Aush is a soup of Afghan origin and made with noodles along with an assortment of vegetables in a rich tomato based broth. It is usually topped with sour cream and dried mint leaves. The aush can be rightly called the Afghani form of minestrone soup. Kidney beans and chick peas are often added to it in order to make it heavier. Aush is usually enjoyed in the winter or autumn season when the temperature dips considerably. The soup is also spelled as ‘aash’ .
The traditional aush recipe involves making everything from scratch including the noodles. Precooked, packaged noodles are however used nowadays in order to save time. The aush tastes better when cooked with dry noodles hence the preparation of the noodles is required to supersede the soup by a day or two.
History of Aush
There is no documented history of the aush recipe in Afghanistan. However, it is believed to have been assimilated into the Afghan cuisine from the Persians just across the border. The modern day aush is closely related to the Ash-E Reshteh of Persia which is eaten during the occasion of Gahambar.
Ingredients & Popular Aush
The ingredients for cooking the aush are varied and numerous. Different ingredients are utilised for preparing the noodles, meat sauce as well as the topping. A variety of vegetables as well as kidney beans and chick peas go into the soup as well. Ground lamb meat or beef is added along with spinach and other forms of greens too.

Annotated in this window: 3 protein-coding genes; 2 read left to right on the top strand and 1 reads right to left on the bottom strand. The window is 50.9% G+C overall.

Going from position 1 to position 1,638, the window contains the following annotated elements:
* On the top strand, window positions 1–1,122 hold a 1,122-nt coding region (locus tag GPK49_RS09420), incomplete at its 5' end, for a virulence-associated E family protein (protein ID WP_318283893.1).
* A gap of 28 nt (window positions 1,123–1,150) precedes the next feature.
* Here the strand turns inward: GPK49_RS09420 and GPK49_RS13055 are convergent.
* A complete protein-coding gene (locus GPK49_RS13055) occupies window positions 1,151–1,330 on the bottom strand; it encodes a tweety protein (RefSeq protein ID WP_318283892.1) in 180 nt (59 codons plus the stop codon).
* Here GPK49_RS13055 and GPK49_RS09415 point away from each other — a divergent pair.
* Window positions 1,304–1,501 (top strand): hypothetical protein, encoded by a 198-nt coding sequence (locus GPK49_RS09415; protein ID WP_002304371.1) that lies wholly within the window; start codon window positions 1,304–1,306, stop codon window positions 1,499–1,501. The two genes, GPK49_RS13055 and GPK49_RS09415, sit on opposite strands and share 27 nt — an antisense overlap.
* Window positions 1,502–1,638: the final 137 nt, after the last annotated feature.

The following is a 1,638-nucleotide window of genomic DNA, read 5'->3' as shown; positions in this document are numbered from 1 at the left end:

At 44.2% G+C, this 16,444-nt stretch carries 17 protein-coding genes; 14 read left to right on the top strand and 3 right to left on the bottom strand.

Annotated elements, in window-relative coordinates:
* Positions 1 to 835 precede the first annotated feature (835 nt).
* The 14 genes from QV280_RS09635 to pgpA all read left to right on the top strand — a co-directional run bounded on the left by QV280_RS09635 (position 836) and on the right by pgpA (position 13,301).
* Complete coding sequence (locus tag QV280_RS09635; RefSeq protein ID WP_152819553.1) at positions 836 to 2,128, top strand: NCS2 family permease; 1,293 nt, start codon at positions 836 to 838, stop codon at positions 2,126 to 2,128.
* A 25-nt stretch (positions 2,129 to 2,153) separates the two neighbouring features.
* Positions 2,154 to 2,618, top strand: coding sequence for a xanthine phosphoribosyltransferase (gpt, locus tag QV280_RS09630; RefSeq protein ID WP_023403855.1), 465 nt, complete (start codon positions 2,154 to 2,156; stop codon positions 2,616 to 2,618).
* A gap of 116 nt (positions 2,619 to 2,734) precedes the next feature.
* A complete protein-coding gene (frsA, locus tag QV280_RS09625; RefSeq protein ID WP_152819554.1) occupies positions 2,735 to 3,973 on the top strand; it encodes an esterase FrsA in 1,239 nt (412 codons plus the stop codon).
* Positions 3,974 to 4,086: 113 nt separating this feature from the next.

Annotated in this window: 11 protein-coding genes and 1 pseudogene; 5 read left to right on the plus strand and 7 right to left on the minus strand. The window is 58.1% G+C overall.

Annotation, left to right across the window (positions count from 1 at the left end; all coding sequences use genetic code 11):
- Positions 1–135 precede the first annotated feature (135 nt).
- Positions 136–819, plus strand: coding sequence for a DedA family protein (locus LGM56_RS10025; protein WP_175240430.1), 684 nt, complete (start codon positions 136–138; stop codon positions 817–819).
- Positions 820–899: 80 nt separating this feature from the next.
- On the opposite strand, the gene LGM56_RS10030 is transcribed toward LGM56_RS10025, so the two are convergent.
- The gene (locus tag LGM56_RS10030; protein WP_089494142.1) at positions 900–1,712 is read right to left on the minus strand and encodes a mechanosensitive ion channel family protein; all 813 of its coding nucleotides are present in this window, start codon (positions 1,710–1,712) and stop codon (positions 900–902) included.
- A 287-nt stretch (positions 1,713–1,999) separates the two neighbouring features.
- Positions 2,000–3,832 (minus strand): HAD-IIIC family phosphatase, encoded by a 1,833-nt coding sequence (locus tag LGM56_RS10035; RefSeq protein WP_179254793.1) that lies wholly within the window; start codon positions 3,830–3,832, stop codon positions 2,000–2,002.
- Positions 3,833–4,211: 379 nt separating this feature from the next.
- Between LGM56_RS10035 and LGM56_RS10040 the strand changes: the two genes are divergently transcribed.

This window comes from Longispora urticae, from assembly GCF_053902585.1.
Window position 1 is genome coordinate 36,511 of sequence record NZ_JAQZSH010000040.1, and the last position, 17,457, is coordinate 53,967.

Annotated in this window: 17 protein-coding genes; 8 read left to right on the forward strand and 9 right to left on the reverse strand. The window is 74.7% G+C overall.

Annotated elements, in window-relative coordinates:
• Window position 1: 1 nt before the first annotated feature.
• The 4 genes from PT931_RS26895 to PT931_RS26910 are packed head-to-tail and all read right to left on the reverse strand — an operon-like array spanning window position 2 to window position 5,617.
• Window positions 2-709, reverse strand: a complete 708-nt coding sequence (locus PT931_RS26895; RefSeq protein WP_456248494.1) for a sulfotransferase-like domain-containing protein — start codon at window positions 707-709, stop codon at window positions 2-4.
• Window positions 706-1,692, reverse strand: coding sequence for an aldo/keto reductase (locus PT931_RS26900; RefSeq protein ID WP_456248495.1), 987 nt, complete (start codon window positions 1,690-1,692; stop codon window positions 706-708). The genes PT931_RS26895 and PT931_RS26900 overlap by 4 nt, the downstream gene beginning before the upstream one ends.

The noodles are usually prepared well in advance and the vegetables along with the beans and chickpeas boiled together. Onions and the ground meat are fried in a shallow pan until the meat browns evenly. The final step involves adding the seasoning along with a thick tomato puree which is tossed over the noodles. Aush is served in a deep bowl and garnished with yoghurt or sour cream together with mint and coriander leaves and spicy chilli powder.
Aush is rich in both nutritional value as well as taste. The vegetables along with the chickpeas are all beneficial for health and enrich the soup with vitamins and essential minerals. The oil and noodles that go into this nutritious soup are rich in fat and carbohydrates respectively making it a complete food which also helps to retain the body heat during winters.
- 1 small onion, finely chopped
- 1 tablespoon olive oil
- 2 cloves garlic, minced
- 450 g beef mince (ground beef), ground turkey can be a fine substitute
- 1½ teaspoons ground coriander
- 1½ teaspoons ground paprika
- 1 teaspoon salt
- ½ teaspoon freshly ground black pepper
- 1½ tablespoons tomato paste mixed with 1½ tablespoons hot water
- 200 g uncooked spaghetti , doesn’t have to be exact
- 10 cups chicken broth
- 400 g red kidney beans (canned)
- 1 x 425 g can garbanzo beans
- 500 ml plain yoghurt
- dried mint , optional
- Saute the onion in olive oil in a non-stick frying pan on low heat until tender and golden. Add the garlic and sauté another 2 minutes. Add the beef mince and use a spoon to break it up as it cooks so it is loose and separated. Once the beef is browned add the coriander, paprika, salt, pepper and tomato paste. Mix everything well and continue to cook over low heat for about 15 minutes.
- While the meat is cooking, pour the chicken broth into a large pot and bring to a boil. Add the spaghetti and boil for 5 minutes. Empty the beans into a colander and rinse with water. Add the beans to the spaghetti and continue to cook until the pasta is done.
- To assemble, put 2 ladles of noodles and broth and 2 spoonfuls of beef into a deep serving bowl. Finish with 1 or 2 spoonfuls of yoghurt on top and sprinkle some dried mint. Give it a stir and eat.